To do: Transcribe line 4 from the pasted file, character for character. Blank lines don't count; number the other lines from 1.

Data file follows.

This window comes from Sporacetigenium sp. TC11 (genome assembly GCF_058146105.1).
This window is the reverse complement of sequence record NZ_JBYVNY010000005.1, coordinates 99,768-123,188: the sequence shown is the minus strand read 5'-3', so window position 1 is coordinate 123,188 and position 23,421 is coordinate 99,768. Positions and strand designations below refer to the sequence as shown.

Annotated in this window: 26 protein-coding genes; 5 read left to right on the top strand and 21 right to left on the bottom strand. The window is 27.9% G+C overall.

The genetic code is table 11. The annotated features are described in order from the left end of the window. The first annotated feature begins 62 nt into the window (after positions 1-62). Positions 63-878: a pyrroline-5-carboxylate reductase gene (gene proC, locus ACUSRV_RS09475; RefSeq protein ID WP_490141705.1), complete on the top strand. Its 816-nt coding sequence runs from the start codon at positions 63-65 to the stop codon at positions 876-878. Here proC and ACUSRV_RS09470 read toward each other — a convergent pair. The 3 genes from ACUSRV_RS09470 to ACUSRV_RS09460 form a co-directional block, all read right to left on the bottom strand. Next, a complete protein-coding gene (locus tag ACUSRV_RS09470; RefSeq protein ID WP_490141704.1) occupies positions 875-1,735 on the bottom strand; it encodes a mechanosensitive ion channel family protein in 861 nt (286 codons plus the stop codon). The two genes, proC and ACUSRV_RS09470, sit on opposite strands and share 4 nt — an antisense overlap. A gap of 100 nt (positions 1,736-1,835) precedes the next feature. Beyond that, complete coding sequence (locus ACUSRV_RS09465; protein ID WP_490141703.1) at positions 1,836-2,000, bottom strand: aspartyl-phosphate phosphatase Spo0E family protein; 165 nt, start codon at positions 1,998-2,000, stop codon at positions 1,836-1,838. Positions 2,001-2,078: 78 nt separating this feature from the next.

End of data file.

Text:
The genetic code is table 11. The annotated features are described in order from the left end of the window. The first annotated feature begins 62 nt into the window (after positions 1-62). Positions 63-878: a pyrroline-5-carboxylate reductase gene (gene proC, locus ACUSRV_RS09475; RefSeq protein ID WP_490141705.1), complete on the top strand. Its 816-nt coding sequence runs from the start codon at positions 63-65 to the stop codon at positions 876-878. Here proC and ACUSRV_RS09470 read toward each other — a convergent pair. The 3 genes from ACUSRV_RS09470 to ACUSRV_RS09460 form a co-directional block, all read right to left on the bottom strand. Next, a complete protein-coding gene (locus tag ACUSRV_RS09470; RefSeq protein ID WP_490141704.1) occupies positions 875-1,735 on the bottom strand; it encodes a mechanosensitive ion channel family protein in 861 nt (286 codons plus the stop codon). The two genes, proC and ACUSRV_RS09470, sit on opposite strands and share 4 nt — an antisense overlap. A gap of 100 nt (positions 1,736-1,835) precedes the next feature. Beyond that, complete coding sequence (locus ACUSRV_RS09465; protein ID WP_490141703.1) at positions 1,836-2,000, bottom strand: aspartyl-phosphate phosphatase Spo0E family protein; 165 nt, start codon at positions 1,998-2,000, stop codon at positions 1,836-1,838. Positions 2,001-2,078: 78 nt separating this feature from the next.